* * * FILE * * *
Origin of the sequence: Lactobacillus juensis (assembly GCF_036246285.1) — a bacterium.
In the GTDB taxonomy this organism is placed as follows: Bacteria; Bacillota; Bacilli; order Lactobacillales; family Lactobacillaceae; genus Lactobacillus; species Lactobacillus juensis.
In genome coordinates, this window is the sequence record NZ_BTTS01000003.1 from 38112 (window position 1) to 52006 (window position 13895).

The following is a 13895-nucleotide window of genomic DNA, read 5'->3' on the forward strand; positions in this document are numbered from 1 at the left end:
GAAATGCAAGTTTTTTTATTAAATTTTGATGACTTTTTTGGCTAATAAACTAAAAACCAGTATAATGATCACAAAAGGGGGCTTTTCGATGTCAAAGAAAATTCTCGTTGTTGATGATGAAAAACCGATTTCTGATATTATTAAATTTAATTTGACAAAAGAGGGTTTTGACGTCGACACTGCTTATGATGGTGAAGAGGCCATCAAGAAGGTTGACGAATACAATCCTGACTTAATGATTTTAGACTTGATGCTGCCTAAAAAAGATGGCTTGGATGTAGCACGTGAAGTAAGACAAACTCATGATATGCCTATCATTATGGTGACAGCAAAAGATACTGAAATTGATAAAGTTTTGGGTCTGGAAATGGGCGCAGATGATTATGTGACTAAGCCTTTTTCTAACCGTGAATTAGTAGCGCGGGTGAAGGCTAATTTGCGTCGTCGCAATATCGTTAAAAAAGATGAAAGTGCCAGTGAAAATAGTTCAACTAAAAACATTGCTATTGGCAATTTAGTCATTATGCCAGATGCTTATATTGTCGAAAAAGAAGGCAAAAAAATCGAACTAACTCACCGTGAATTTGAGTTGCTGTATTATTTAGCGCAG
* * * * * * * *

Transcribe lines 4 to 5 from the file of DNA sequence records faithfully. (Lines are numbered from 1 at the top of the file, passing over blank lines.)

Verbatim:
The following is a 13895-nucleotide window of genomic DNA, read 5'->3' on the forward strand; positions in this document are numbered from 1 at the left end:
GAAATGCAAGTTTTTTTATTAAATTTTGATGACTTTTTTGGCTAATAAACTAAAAACCAGTATAATGATCACAAAAGGGGGCTTTTCGATGTCAAAGAAAATTCTCGTTGTTGATGATGAAAAACCGATTTCTGATATTATTAAATTTAATTTGACAAAAGAGGGTTTTGACGTCGACACTGCTTATGATGGTGAAGAGGCCATCAAGAAGGTTGACGAATACAATCCTGACTTAATGATTTTAGACTTGATGCTGCCTAAAAAAGATGGCTTGGATGTAGCACGTGAAGTAAGACAAACTCATGATATGCCTATCATTATGGTGACAGCAAAAGATACTGAAATTGATAAAGTTTTGGGTCTGGAAATGGGCGCAGATGATTATGTGACTAAGCCTTTTTCTAACCGTGAATTAGTAGCGCGGGTGAAGGCTAATTTGCGTCGTCGCAATATCGTTAAAAAAGATGAAAGTGCCAGTGAAAATAGTTCAACTAAAAACATTGCTATTGGCAATTTAGTCATTATGCCAGATGCTTATATTGTCGAAAAAGAAGGCAAAAAAATCGAACTAACTCACCGTGAATTTGAGTTGCTGTATTATTTAGCGCAG